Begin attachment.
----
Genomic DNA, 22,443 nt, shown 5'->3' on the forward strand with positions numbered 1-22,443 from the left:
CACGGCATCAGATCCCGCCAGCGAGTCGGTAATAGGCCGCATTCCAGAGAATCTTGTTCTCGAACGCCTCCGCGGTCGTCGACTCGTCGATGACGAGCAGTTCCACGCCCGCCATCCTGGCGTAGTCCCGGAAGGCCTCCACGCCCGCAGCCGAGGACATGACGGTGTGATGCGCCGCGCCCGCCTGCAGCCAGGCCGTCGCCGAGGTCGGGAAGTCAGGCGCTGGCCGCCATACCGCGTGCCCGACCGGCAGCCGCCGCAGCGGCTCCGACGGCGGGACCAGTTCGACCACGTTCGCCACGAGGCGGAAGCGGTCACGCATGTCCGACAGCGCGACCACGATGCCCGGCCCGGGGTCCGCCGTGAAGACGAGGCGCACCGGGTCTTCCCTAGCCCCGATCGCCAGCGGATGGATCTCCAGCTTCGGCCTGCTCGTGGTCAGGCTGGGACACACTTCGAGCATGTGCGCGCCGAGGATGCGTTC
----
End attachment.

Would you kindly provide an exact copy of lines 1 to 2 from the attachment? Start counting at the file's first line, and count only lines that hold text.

Genomic DNA, 22,443 nt, shown 5'->3' on the forward strand with positions numbered 1-22,443 from the left:
CACGGCATCAGATCCCGCCAGCGAGTCGGTAATAGGCCGCATTCCAGAGAATCTTGTTCTCGAACGCCTCCGCGGTCGTCGACTCGTCGATGACGAGCAGTTCCACGCCCGCCATCCTGGCGTAGTCCCGGAAGGCCTCCACGCCCGCAGCCGAGGACATGACGGTGTGATGCGCCGCGCCCGCCTGCAGCCAGGCCGTCGCCGAGGTCGGGAAGTCAGGCGCTGGCCGCCATACCGCGTGCCCGACCGGCAGCCGCCGCAGCGGCTCCGACGGCGGGACCAGTTCGACCACGTTCGCCACGAGGCGGAAGCGGTCACGCATGTCCGACAGCGCGACCACGATGCCCGGCCCGGGGTCCGCCGTGAAGACGAGGCGCACCGGGTCTTCCCTAGCCCCGATCGCCAGCGGATGGATCTCCAGCTTCGGCCTGCTCGTGGTCAGGCTGGGACACACTTCGAGCATGTGCGCGCCGAGGATGCGTTC